Sun, 01 Jan 2017 00:00:00 GMThttp://hdl.handle.net/10985/116342017-01-01T00:00:00ZFARANO, MirkoCHERUBINI, StefaniaDE PALMA, PietroROBINET, Jean-ChristopheBursts are recurrent, transient, highly energetic events characterized by localized variations of velocity and vorticity in turbulent wall-bounded ﬂows. In this work, a nonlinear energy optimization strategy is employed to investigate whether the origin of such bursting events in a turbulent channel ﬂow can be related to the presence of high-amplitude coherent structures. The results show that bursting events correspond to optimal energy ﬂow structures embedded in the fully turbulent ﬂow. In particular, optimal structures inducing energy peaks at short time are initially composed of highly oscillating vortices and streaks near the wall. At moderate friction Reynolds numbers, through the bursts, energy is exchanged between the streaks and packets of hairpin vortices of different sizes reaching the outer scale. Such an optimal ﬂow conﬁguration reproduces well the spatial spectra as well as the probability density function typical of turbulent ﬂows, recovering the mechanism of direct-inverse energy cascade. These results represent an important step towards understanding the dynamics of turbulence at moderate Reynolds numbers and pave the way to new nonlinear techniques to manipulate and control the self-sustained turbulence dynamics.Linear and nonlinear optimal growth mechanisms for generating turbulent bands
http://hdl.handle.net/10985/21696
Linear and nonlinear optimal growth mechanisms for generating turbulent bands
PARENTE, ENZA; DE PALMA, Pietro; CHERUBINI, Stefania; ROBINET, Jean-Christophe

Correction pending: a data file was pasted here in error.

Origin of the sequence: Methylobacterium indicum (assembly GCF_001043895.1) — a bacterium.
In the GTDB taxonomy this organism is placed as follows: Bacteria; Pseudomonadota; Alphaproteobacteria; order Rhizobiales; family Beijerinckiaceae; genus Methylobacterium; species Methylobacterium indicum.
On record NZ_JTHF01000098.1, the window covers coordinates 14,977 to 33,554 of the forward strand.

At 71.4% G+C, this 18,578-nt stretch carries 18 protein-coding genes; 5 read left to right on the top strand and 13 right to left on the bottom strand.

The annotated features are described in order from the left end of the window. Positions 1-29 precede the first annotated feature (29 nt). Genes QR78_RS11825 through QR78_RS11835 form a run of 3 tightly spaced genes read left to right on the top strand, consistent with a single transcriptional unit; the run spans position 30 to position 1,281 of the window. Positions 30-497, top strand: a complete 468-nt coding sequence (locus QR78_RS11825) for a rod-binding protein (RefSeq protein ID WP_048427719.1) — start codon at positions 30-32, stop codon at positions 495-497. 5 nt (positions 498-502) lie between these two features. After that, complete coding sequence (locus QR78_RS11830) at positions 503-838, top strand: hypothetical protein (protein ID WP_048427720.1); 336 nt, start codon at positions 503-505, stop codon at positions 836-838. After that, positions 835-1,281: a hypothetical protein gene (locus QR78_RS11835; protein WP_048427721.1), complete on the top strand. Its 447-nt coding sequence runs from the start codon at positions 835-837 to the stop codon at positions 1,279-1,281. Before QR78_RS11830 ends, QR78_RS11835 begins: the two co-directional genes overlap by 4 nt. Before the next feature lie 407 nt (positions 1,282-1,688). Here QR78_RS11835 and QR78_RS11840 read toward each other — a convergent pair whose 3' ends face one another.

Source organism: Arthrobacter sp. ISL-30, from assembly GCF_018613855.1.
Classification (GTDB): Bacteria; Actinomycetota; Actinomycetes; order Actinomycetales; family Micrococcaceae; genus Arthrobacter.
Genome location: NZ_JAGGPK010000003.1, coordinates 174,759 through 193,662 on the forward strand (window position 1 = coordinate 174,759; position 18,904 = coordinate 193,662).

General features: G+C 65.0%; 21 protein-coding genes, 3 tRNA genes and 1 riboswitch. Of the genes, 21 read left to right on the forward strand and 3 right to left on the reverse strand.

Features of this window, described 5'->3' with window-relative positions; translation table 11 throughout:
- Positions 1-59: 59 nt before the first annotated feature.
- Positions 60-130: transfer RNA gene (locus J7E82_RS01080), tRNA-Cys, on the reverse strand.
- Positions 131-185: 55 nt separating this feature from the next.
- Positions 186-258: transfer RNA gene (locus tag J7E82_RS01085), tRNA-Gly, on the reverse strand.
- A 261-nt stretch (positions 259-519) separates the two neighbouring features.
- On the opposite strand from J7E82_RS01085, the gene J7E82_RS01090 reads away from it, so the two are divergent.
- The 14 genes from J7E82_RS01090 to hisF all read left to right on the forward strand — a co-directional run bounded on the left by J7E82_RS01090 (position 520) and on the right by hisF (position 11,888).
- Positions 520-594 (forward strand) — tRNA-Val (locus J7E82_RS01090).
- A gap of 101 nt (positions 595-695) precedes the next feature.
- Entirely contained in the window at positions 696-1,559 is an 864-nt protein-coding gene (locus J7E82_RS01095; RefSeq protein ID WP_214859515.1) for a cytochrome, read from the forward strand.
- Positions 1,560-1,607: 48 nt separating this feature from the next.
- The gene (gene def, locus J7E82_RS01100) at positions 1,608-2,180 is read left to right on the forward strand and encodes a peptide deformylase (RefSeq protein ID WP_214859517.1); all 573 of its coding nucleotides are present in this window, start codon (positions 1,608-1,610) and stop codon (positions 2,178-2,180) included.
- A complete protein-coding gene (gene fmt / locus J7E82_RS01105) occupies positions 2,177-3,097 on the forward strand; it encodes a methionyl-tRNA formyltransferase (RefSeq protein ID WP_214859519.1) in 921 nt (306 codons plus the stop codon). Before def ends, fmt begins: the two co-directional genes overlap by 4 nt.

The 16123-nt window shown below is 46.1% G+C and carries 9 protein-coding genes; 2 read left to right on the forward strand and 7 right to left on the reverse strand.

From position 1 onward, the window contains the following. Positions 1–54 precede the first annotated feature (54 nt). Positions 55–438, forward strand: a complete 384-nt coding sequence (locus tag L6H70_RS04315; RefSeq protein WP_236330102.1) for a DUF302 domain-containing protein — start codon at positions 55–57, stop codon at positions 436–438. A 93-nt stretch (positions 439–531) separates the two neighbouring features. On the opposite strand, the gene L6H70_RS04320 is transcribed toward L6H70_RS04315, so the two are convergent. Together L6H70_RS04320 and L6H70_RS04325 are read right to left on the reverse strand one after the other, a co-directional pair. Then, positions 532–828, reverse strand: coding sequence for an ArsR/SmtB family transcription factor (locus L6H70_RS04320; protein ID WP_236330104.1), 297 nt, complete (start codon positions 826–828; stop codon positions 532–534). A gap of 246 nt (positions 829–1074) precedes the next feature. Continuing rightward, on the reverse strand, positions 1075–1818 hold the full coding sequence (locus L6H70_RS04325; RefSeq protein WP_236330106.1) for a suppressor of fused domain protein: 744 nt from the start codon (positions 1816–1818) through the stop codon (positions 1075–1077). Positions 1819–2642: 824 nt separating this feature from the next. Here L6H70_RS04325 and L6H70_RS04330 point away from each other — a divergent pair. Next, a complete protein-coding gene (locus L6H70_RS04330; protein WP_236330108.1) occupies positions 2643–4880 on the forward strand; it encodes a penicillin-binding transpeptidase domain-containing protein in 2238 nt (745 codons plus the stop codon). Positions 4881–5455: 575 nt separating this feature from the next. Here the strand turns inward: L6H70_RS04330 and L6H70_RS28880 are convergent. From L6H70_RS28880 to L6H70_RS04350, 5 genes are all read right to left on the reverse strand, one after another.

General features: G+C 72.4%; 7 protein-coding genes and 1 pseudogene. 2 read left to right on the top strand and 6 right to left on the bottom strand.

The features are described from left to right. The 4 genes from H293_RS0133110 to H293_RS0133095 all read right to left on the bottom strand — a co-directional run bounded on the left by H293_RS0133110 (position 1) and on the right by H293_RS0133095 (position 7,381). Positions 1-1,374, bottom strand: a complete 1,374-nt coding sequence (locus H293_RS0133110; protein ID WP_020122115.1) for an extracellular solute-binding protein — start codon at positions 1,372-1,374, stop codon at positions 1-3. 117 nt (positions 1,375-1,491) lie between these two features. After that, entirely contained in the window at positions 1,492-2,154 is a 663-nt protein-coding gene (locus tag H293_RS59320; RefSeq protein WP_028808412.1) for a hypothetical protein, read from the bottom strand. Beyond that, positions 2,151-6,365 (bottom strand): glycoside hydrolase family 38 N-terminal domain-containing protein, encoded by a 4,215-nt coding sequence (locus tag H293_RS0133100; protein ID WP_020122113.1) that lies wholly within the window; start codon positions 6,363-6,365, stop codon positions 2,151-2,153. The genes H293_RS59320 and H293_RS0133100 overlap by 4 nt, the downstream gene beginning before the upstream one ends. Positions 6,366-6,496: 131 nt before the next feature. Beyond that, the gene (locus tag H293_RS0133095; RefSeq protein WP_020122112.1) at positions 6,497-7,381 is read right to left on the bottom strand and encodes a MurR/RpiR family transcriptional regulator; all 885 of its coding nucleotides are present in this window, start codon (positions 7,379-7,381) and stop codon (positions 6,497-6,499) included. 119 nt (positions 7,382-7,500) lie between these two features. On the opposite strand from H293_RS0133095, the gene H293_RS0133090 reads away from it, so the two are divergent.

Recently, many authors have investigated the origin and growth of turbulent bands in shear flows, highlighting the role of streaks and their inflectional instability in the process of band generation and sustainment. Recalling that streaks are created by an optimal transient growth mechanism, and motivated by the observation of a strong increase of the disturbance kinetic energy corresponding to the creation of turbulent bands, we use linear and nonlinear energy optimisations in a tilted domain to unveil the main mechanisms allowing the creation of a turbulent band in a channel flow. Linear transient growth analysis shows an optimal growth for wavenumbers having an angle of approximately 35◦, close to the peak values of the premultiplied energy spectra of direct numerical simulations. This linear optimal perturbation generates oblique streaks, which, for a sufficiently large initial energy, induce turbulence in the whole domain, due to the lack of spatial localisation. However, spatially localised perturbations obtained by adding nonlinear effects to the optimisation or by artificially confining the linear optimal to a localised region in the transverse direction are characterised by a large-scale flow and lead to the generation of a localised turbulent band. These results suggest that two main elements are needed for inducing turbulent bands in a tilted domain: (i) a linear energy growth mechanism, such as the lift-up, for generating large-amplitude flow structures, which produce inflection points; (ii) spatial localisation, linked to the presence or generation of large-scale vortices. We show that these elements alone generate isolated turbulent bands also in large non-tilted domains.